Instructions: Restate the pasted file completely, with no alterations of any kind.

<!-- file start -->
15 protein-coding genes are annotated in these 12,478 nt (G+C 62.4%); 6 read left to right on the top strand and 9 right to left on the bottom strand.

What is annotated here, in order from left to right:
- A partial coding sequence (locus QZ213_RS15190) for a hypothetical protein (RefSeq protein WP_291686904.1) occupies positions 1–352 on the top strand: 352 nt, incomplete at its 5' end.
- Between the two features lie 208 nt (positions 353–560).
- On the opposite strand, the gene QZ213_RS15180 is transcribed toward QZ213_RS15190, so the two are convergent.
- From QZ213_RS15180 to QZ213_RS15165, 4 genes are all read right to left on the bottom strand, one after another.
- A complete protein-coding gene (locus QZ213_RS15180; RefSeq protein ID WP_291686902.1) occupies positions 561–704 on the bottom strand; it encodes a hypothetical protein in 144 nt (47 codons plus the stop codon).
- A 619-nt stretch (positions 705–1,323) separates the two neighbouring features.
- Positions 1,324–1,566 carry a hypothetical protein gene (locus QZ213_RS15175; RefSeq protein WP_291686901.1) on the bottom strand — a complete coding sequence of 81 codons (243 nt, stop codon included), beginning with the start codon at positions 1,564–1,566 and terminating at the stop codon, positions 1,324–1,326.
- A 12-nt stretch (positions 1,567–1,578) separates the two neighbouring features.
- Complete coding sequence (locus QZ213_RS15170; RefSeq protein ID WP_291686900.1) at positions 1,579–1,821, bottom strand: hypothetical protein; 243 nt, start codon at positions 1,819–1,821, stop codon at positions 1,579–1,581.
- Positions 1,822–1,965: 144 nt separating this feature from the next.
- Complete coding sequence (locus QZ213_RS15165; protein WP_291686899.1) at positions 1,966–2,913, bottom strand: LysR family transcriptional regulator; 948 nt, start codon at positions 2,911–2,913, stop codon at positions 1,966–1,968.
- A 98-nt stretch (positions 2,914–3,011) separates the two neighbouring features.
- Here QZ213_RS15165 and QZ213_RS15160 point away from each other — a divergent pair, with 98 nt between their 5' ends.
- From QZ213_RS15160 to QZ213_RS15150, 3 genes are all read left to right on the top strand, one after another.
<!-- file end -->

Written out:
15 protein-coding genes are annotated in these 12,478 nt (G+C 62.4%); 6 read left to right on the top strand and 9 right to left on the bottom strand.

What is annotated here, in order from left to right:
- A partial coding sequence (locus QZ213_RS15190) for a hypothetical protein (RefSeq protein WP_291686904.1) occupies positions 1–352 on the top strand: 352 nt, incomplete at its 5' end.
- Between the two features lie 208 nt (positions 353–560).
- On the opposite strand, the gene QZ213_RS15180 is transcribed toward QZ213_RS15190, so the two are convergent.
- From QZ213_RS15180 to QZ213_RS15165, 4 genes are all read right to left on the bottom strand, one after another.
- A complete protein-coding gene (locus QZ213_RS15180; RefSeq protein ID WP_291686902.1) occupies positions 561–704 on the bottom strand; it encodes a hypothetical protein in 144 nt (47 codons plus the stop codon).
- A 619-nt stretch (positions 705–1,323) separates the two neighbouring features.
- Positions 1,324–1,566 carry a hypothetical protein gene (locus QZ213_RS15175; RefSeq protein WP_291686901.1) on the bottom strand — a complete coding sequence of 81 codons (243 nt, stop codon included), beginning with the start codon at positions 1,564–1,566 and terminating at the stop codon, positions 1,324–1,326.
- A 12-nt stretch (positions 1,567–1,578) separates the two neighbouring features.
- Complete coding sequence (locus QZ213_RS15170; RefSeq protein ID WP_291686900.1) at positions 1,579–1,821, bottom strand: hypothetical protein; 243 nt, start codon at positions 1,819–1,821, stop codon at positions 1,579–1,581.
- Positions 1,822–1,965: 144 nt separating this feature from the next.
- Complete coding sequence (locus QZ213_RS15165; protein WP_291686899.1) at positions 1,966–2,913, bottom strand: LysR family transcriptional regulator; 948 nt, start codon at positions 2,911–2,913, stop codon at positions 1,966–1,968.
- A 98-nt stretch (positions 2,914–3,011) separates the two neighbouring features.
- Here QZ213_RS15165 and QZ213_RS15160 point away from each other — a divergent pair, with 98 nt between their 5' ends.
- From QZ213_RS15160 to QZ213_RS15150, 3 genes are all read left to right on the top strand, one after another.